MONTPELIER – More radioactive fish were discovered in the Connecticut River in April, but state health officials say the discovery is not linked to the Vermont Yankee nuclear power plant.
The Vermont Department of Health announced late last Friday that testing of fish in the Connecticut River has again turned up traces of strontium-90, a radioactive isotope linked to leukemia and other cancers.
In a press release last Friday, Health officials said the concentrations of the isotope are within "background levels" and are not linked to the nuclear power plant, which uses water from the river to run through its condenser.
"Concentrations of Sr-90 detected in the inedible portions of these fish are in the range of what would be expected as a result of fallout from nuclear weapons testing in the 1950s, and the Chernobyl release in 1986," the Health Department said in a prepared statement.
Vermont health officials announced in late May that a fish found four miles upstream from the Vernon nuclear power plant had tested positive for strontium-90. That announcement came days after Vermont Yankee officials admitted their plant was leaking strontium-90.
Rep. David Deen, D-Westminster, the chairman of the House Fish, Wildlife and Water Resources Committee and the river steward of the Connecticut River Watershed Council, agreed with state officials that the amount of strontium-90 found was within "background levels."
"It's not surprising," Deen said. "We've been poisoning ourselves with radioactivity since we discovered how to manipulate atoms."
Deen said he wants more tests done on fish samples taken from the river, including testing for cobalt-60 or cesium-137 – two identifiers that would link radioactive pollution in the water to the nuclear power plant.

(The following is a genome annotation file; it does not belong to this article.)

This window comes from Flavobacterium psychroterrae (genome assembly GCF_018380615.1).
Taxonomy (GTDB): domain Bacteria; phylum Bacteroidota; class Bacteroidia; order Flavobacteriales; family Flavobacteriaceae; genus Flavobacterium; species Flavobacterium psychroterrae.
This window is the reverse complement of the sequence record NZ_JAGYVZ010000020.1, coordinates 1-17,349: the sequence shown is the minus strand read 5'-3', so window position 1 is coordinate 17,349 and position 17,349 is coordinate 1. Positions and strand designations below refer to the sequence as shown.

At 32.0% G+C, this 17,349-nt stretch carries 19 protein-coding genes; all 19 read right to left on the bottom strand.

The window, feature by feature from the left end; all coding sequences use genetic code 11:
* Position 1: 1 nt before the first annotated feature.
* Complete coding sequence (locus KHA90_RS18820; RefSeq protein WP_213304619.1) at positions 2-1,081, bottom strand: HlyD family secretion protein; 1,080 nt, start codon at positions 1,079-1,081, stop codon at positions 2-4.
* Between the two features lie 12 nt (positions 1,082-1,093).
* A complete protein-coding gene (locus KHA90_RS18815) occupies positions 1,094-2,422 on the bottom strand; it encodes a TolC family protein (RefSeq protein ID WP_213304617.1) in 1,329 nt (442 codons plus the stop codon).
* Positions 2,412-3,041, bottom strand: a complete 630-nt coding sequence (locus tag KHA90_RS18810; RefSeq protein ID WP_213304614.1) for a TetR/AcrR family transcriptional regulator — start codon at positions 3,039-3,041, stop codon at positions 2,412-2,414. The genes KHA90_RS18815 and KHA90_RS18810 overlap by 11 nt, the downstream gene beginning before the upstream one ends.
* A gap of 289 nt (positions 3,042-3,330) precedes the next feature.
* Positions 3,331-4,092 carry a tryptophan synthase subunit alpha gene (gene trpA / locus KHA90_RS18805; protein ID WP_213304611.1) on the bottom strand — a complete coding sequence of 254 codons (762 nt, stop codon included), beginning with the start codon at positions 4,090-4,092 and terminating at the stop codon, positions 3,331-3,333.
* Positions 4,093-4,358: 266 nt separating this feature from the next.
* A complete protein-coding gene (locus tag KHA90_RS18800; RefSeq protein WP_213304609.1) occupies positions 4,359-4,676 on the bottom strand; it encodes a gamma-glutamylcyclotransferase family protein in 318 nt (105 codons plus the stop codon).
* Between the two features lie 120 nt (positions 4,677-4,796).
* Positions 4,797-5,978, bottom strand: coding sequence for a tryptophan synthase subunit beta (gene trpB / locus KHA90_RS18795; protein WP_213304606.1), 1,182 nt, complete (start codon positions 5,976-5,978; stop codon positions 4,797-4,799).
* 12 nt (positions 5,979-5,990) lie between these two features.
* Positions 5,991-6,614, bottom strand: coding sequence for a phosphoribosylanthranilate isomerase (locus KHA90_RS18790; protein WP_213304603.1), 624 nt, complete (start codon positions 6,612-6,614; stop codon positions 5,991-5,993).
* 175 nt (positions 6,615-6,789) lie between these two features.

"If that shows up, then we'll have something to talk about," he said.
William Irwin, the state's radiological health chief, was not available for comment Monday, which was a holiday for state employees. A message left on his cell phone also was not returned.
But according to information released late last Friday by his office, the fish samples – it was not clear how many tested positive for strontium-90 – were removed from the river in April. Vermont Yankee reported the findings to the state on June 30.
Fish taken from the Vernon pool had 70 picocuries per kilogram of the isotope, the Health Department said. Fish taken about five miles upstream near the Route 9 bridge had findings of 100 picocuries pr kilogram.
The state said the normal "background" levels for strontium-90 are between 120-360 picocuries per kilogram. Officials typically test the bones of fish – referred to as the "inedible portions" of the fish in the Health Department's release – because that is where the isotope collects.
"Because the Sr-90 results are all within what is considered to be the normal 'background' range, and because no Sr-90 has been measured above the lower limit of detection in groundwater on site at the plant, the Health Department considers it unlikely that these findings in fish are a result of recent events at Vermont Yankee," the official release stated.
Larry Smith, a spokesperson for Entergy Nuclear, the company that owns Vermont Yankee, said the "samples are consistent with the Strontium-90 that you find in fish anywhere."
"That includes locations far away from Vermont Yankee," he said.
The United States, Russia and other countries tested atomic bombs in the 1940s and 50s, resulting in what scientists say is a dispersing of strontium-90 across the world. That was compounded by the Chernobyl accident in the Soviet Union in 1986.
Arnie Gundersen, a nuclear engineer hired as a consultant for the Vermont Legislature, said that when cesium 137 was first discovered at the Vermont Yankee site earlier this year that Entergy also "blamed the bomb."
The true source of that cesium leak was later revealed to be failed fuel rods in the reactor.
"It is really concerning to me that for the first five months of the year they only found one fish with strontium-90," Gundersen said. "And now suddenly they are finding more fish with strontium-90 and still blaming the bomb."
The U.S. Environmental Protection Agency calls strontium-90 "one of the more hazardous constituents of nuclear wastes."
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